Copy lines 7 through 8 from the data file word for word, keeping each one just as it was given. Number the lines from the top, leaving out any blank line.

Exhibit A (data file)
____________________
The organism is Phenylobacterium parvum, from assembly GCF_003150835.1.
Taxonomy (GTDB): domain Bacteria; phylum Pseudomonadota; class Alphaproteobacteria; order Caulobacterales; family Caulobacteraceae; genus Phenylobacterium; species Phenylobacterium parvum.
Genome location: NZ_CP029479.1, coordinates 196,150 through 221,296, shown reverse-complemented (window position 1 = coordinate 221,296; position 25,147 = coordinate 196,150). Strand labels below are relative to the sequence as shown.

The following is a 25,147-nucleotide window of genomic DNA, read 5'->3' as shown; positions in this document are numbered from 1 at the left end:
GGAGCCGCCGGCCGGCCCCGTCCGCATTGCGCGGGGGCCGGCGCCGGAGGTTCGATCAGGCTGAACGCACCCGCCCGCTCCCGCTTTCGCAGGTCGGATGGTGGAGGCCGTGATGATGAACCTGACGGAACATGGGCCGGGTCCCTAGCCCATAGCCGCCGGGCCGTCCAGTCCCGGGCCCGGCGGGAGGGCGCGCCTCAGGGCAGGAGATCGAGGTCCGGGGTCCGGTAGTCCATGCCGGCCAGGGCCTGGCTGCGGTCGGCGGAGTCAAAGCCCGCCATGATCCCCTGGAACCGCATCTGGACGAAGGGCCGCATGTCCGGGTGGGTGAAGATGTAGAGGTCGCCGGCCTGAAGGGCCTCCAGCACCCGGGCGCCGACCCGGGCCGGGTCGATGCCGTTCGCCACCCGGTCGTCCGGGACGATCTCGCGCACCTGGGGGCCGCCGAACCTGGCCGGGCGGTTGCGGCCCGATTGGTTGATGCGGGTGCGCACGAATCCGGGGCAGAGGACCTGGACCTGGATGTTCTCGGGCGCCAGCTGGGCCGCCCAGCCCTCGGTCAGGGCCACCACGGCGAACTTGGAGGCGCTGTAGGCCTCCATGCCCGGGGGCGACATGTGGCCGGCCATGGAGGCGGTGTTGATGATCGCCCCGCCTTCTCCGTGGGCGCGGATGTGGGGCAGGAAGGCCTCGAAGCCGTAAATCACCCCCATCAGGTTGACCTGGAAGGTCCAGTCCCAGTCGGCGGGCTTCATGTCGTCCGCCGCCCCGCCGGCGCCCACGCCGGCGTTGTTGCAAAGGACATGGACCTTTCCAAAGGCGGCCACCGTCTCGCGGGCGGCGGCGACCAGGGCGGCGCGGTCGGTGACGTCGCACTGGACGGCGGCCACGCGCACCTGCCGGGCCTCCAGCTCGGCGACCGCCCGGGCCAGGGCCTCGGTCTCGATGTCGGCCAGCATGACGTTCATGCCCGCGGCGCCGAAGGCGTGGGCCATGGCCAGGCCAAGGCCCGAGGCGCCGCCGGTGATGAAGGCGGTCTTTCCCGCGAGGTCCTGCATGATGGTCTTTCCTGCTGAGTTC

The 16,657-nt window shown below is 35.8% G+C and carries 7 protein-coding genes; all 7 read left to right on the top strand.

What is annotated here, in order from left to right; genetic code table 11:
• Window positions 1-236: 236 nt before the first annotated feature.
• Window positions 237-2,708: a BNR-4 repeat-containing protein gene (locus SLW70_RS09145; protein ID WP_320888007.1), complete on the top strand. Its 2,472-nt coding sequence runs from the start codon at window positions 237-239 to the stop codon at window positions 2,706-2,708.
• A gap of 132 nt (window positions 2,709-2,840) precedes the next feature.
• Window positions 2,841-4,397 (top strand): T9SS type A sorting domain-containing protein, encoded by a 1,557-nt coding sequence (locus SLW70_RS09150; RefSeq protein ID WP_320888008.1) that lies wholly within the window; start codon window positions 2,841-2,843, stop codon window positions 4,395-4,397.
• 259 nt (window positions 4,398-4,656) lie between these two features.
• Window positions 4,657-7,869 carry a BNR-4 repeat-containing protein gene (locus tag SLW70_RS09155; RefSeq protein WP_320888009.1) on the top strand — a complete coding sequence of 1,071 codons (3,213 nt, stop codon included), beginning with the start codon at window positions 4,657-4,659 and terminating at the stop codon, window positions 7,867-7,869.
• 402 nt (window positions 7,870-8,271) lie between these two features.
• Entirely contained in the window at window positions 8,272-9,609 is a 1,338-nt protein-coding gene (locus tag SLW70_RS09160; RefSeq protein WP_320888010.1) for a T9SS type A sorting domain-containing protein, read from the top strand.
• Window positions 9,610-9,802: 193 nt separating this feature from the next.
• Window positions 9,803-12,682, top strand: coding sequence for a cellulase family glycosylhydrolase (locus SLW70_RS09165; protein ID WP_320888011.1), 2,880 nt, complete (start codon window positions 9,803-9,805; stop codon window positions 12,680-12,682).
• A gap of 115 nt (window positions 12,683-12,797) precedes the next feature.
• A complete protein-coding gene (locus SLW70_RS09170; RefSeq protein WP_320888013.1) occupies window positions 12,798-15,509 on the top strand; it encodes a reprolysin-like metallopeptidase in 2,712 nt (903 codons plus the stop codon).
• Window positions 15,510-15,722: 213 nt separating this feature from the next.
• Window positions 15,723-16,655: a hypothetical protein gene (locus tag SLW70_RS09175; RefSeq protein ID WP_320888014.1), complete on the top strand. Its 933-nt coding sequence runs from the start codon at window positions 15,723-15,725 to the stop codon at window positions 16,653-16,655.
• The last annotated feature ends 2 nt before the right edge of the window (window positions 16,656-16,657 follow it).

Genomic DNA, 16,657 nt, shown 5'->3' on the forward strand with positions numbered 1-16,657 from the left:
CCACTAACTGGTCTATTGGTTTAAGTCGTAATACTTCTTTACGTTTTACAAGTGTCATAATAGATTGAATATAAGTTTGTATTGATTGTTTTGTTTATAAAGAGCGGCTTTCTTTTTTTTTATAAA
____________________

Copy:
What is annotated here, in order from left to right; genetic code table 11:
• Window positions 1-236: 236 nt before the first annotated feature.